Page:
Several newspapers seem to have got themselves into a bit of a tizzy about an upcoming announcement from the European Commission over the tax affairs of Apple. Specifically, that the company will be accused of having accepted illegal state aid over its supposed deals with the Irish tax authorities,” Tim Worstall reports for Forbes. “This simply isn’t true and it’s not how public policy on such matters works over here anyway… It absolutely is not a finding of fact nor a finding of error on anyone’s part at all. It’s just a follow up from the June announcement of the investigation, outlining what the investigation is about and why. This makes the Financial Times’ headline a little excitable: ‘Apple hit by Brussels finding over illegal Irish tax deals.'”“There is no possibility of a fine upon Apple whatsoever,” Worstall reports. “Again no: there’s simply no finding of fact coming up. This next report is simply a laying out of what the Commission is looking into. And in the case of Apple it’s not even about Irish tax rates, the Double Irish with a Dutch Sandwich (or is it Double Dutch with an Irish?), that mysterious company with no tax domicile or any of those things that get bandied about. It is purely and simply about transfer pricing.”“The major point is that The European Commission is not about to release a report of their findings in this case about Apple’s tax structure or state aid. It’s going to release the report that outlines what it is investigating and why. And even if it does, at some indeterminate point in the future, find illegal state aid there will be no fine imposed upon Apple,” Worstall writes. “As to quite why this story has been so garbled this morning, well, I can only speculate… If I were at the FT or WSJ today I’d be going back to my sources and asking just how their stock position in Apple was looking this morning. Are they short? Got a few short dated put options perhaps? Note, I’m talking about the sources, not the journalists.

  • This is stupid and makes no sense. They cant take money on rules written well after the deal was madw

  • So damn frustrating so many companies does the tax deals yet those impotence go for the cookie jar to take what AAPL earned why work in Europe when you can go after AAPl and take their money

  • Go he"ll WS criminals

  • michalisrael157 michalisrael157 Sep 29, 2014 5:25 AM Flag

    you think hard before writing you insightful posts with a very insightful - g very deep well written - please give some more than a headline and g this looks pathetic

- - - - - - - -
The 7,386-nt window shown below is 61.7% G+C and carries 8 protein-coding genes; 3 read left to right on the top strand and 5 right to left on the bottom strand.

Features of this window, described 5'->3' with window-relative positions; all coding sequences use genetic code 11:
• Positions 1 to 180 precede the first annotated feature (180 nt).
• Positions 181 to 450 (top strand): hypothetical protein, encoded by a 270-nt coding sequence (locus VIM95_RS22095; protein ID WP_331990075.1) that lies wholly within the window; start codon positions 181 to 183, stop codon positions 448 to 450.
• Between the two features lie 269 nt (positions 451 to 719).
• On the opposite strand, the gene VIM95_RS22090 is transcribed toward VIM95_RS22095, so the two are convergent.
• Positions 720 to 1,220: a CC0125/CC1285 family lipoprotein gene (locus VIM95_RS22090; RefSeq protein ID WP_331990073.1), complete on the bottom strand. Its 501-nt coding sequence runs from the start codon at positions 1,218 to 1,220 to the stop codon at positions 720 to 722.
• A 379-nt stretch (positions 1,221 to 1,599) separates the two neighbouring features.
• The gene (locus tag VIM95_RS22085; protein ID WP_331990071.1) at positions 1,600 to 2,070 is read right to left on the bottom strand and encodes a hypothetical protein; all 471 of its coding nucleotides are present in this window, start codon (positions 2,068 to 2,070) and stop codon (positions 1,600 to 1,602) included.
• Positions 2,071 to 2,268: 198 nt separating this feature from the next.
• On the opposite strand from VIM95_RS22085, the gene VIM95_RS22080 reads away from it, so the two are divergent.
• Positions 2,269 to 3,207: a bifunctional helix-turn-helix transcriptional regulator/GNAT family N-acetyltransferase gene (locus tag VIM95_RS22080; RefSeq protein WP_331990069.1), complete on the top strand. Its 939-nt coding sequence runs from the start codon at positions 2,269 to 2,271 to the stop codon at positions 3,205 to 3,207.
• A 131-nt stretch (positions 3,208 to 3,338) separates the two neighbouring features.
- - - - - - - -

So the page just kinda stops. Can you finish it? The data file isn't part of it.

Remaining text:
• michalisrael157 michalisrael157 Sep 29, 2014 4:40 AM Flag

    b***s your imagination running wild. There is no such sum of money. shut up if you so confident at you claim show us the quote stop imagine things and talk to us b***s

  • This is pure hate of AAPL success.

  • Brussels challenges Ireland
    Seven years after Apple's last agreement with Ireland was reached, the OECD (Organization for Economic Cooperation and Development) is now seeking to establish policies among its member states (primarily in Europe and America) that would seek to prevent individual countries from offering tax incentives to companies the way that Ireland, The Netherlands and Luxembourg have."There was no special deal that we cut with Ireland. We simply followed the laws in the country over the 35 years that we have been in Ireland."- Apple CFO Luca Maestri Because the OEDC can't force Ireland's participation, the EC has devised a plan to accuse the country with providing anti-competitive "state aid," a new theory it hopes to use to collect taxes from companies that have organized a legal presence in countries with lower tax rates. The taxation plan hinges on the idea that specific countries have created favorable tax deals with certain companies in way that hurts competition. In addition to Ireland's taxation of Apple, the group is also specifically targeting Dutch taxation agreements with Starbucks and the way Luxembourg taxes Fiat's financial group. Ironically, the new policies alleging "state aid" are being pushed by Germany and France, which worked together to create and subsidize Airbus with below market rate loans that were deemed improper government subsidies by the World Trade Organization after protest from Boeing.The EU is particularly concerned about Apple after seeing its own domestic mobile industry crumble in the wake of the iPhone, particularly Nokia, Ericsson and the fledgeling Symbian Foundation. Following Microsoft's acquisition of Nokia, it laid off thousands of the struggling firm's remaining workers. Apple says its taxation agreements with Ireland do not break any laws. Maestri specifically was cited as stating that "there's never been any special deal, there's never been anything that would be construed as state aid."

  • michalisrael157 michalisrael157 Sep 29, 2014 4:32 AM Flag

    Lies EU accuses Ireland, What at this line you don't understand :

    This week’s expected moves are a formal step aimed at giving interested third parties — such as Apple and Fiat, which aren’t themselves under investigation — a chance to comment, said Martina Maier, an antitrust lawyer with McDermott Will & Emery in Brussels.

    Again which aren't themselves under investigation